Adam M. Kaye: 0000-0002-7224-3322
Global Journal of Anesthesiology
Physicians employed in operating and emergency rooms have utilized opioid antagonist for almost half a century for the treatment of opioid overdose. The prototype antagonist remains naloxone hydrochloride, which actually received FDA approval back in 1971. Why after so many years on the market is this medication now being formulated in the form of an easy to use “auto-injector” that was designed for non-medical professionals to be able to utilize at a moment's notice? Could this wonder product, being hailed as the best possible safety tool available for life threatening opioid emergencies actual make heroes out of lay people? .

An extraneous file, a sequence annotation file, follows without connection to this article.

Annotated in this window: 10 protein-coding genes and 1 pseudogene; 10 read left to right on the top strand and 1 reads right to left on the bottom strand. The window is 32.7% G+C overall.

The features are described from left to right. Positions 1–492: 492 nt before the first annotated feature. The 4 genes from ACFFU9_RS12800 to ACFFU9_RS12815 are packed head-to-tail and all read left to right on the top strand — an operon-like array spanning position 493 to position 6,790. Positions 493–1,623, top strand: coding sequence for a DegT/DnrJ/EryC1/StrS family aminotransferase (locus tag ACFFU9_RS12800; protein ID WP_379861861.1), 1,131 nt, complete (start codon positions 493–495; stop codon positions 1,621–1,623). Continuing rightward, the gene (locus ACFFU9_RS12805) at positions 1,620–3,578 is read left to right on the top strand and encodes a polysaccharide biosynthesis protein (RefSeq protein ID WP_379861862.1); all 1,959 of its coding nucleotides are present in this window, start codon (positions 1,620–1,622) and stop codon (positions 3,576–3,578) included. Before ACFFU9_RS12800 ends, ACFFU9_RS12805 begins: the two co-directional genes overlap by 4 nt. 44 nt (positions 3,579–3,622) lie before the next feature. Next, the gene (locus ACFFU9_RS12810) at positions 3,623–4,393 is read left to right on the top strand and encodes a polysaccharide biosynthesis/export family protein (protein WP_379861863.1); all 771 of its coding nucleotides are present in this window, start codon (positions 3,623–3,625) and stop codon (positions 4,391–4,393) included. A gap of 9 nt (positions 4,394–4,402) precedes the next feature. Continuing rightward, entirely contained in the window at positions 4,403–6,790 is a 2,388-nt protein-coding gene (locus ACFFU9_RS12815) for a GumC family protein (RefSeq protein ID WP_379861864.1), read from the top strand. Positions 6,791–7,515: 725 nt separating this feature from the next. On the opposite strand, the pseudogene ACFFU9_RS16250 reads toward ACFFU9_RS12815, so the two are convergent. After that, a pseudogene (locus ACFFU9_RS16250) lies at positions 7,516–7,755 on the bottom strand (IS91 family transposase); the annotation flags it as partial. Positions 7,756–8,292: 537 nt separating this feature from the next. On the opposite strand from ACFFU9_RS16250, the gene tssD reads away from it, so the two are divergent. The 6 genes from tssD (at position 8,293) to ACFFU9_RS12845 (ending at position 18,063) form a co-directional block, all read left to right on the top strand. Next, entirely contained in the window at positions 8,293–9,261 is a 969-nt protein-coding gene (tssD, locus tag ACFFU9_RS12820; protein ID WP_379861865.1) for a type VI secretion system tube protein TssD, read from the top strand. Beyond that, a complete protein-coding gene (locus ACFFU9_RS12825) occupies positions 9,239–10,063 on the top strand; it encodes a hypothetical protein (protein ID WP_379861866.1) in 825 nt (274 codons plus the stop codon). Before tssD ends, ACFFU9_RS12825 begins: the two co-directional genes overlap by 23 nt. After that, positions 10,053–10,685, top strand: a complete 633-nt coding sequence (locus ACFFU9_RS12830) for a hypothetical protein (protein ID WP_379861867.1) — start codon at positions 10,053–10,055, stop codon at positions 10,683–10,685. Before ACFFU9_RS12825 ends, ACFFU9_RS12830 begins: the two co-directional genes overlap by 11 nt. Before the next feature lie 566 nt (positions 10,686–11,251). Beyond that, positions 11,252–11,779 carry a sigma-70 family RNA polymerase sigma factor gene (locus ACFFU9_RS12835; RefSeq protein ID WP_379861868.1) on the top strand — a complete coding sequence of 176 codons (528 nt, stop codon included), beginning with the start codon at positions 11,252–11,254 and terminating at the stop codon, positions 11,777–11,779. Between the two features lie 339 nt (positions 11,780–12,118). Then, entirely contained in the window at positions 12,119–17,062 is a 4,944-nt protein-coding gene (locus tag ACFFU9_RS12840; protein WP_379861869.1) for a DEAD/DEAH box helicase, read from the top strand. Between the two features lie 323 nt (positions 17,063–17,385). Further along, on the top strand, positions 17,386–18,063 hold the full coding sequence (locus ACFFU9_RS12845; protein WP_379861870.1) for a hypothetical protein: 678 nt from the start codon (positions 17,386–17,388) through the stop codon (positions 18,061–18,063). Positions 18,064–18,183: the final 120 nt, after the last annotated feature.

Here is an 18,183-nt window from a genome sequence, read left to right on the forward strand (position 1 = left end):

Will marketing and providing to the family and caregivers of chronic pain patients prevent the epidemic of opioid medication related deaths of people in our country? What else can be done by physicians and the U.S. Food and Drug Administration (FDA) to reduce the unbelievable statistic of a death every 36 minutes from an opioid overdose in the United States? With upwards of 17,000 Americans dying yearly from prescription opioid overdose, accidently or intentionally via suicide& deliberate misuse, and constantly consuming more and more of these powerful painkillers-the million dollar question remaining to be answered is: will a new drug formulation device in the hands of laypeople really make a dent in this crisis that in recent years has actually surpassed car accidents as the leading cause of accidental death? .
Kaye, A. M.
Opioid Antagonists: Will they Solve all of the Problems Associated with Opioid Agonists?.
Global Journal of Anesthesiology, 1(1), 9–12.
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